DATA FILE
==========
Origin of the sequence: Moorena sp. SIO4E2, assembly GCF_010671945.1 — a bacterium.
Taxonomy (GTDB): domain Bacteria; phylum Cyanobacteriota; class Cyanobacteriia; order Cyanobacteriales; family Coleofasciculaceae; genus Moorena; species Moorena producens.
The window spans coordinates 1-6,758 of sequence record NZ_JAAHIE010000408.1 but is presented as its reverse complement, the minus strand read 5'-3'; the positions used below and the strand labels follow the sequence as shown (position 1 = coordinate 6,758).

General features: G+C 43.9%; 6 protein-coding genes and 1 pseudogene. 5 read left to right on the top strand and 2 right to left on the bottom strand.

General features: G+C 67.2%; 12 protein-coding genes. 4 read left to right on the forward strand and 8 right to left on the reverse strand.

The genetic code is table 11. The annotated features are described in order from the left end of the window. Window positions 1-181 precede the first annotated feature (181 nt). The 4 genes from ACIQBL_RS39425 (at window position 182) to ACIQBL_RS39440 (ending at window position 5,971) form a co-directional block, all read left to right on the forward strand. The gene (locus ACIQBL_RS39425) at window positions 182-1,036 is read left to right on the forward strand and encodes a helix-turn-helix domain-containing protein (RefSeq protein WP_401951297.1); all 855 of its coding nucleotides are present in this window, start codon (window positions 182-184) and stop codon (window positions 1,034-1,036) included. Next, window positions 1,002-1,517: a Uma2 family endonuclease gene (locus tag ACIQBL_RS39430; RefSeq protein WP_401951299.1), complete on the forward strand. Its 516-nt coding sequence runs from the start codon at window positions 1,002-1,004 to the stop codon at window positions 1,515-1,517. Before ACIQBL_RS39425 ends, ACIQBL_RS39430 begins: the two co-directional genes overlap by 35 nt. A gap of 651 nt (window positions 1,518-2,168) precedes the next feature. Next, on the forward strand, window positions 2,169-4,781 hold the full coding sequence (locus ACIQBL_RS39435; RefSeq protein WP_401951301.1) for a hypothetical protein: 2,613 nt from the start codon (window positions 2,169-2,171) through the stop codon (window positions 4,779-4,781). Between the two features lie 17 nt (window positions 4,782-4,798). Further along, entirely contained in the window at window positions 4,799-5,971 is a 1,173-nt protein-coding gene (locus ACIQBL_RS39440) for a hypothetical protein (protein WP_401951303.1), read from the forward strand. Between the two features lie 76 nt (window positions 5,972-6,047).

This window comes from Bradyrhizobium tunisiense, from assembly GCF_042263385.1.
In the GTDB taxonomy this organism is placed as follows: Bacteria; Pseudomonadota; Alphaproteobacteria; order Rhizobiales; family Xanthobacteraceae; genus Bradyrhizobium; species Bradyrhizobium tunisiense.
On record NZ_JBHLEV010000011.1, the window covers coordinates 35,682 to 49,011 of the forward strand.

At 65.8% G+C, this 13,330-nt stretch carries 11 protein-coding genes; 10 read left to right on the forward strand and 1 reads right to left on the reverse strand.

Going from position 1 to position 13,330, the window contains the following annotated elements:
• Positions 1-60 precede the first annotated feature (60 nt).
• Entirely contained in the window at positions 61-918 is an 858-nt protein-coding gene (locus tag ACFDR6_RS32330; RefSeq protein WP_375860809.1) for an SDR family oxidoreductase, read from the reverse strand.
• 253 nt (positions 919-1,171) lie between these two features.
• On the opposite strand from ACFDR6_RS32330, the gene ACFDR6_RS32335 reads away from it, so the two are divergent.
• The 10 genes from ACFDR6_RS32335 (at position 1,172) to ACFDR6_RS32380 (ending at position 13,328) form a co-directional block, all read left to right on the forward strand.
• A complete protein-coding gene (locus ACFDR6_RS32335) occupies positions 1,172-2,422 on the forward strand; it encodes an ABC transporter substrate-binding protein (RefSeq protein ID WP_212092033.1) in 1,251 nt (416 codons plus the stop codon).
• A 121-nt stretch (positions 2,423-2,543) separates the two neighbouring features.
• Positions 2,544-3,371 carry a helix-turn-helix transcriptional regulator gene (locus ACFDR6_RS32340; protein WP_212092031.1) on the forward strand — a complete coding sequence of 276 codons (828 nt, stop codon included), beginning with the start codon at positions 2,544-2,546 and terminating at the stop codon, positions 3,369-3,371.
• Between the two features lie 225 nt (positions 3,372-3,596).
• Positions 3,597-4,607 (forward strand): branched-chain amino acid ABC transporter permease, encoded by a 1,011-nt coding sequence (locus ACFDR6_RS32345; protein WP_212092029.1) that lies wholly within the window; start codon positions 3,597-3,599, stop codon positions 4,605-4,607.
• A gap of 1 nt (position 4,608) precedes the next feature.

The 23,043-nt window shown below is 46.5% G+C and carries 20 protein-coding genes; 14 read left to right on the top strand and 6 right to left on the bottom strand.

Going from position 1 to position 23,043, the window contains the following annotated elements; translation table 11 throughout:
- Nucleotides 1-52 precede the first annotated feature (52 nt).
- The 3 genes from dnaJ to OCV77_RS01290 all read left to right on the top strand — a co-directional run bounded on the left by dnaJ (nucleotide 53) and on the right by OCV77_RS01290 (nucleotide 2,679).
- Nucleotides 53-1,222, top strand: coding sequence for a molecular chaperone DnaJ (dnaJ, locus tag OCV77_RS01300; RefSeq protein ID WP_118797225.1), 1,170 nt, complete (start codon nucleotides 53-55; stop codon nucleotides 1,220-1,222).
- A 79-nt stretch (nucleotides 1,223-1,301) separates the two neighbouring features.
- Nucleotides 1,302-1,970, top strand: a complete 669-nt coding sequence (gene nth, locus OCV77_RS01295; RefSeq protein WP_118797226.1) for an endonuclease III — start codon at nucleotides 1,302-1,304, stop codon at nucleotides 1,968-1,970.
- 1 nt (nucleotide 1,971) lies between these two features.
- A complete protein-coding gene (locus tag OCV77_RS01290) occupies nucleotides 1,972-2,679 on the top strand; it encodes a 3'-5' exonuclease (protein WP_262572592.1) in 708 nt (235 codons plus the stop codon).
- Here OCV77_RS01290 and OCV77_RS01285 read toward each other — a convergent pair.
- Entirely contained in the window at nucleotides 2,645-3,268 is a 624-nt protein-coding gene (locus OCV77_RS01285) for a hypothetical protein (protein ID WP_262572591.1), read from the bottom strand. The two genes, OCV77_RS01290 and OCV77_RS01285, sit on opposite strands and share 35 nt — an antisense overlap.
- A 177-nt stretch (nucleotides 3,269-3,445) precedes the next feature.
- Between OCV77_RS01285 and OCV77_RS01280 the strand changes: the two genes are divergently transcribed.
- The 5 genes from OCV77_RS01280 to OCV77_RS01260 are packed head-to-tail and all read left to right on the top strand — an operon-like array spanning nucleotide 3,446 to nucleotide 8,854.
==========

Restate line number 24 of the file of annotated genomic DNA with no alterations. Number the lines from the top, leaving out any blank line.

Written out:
Going from position 1 to position 23,043, the window contains the following annotated elements; translation table 11 throughout: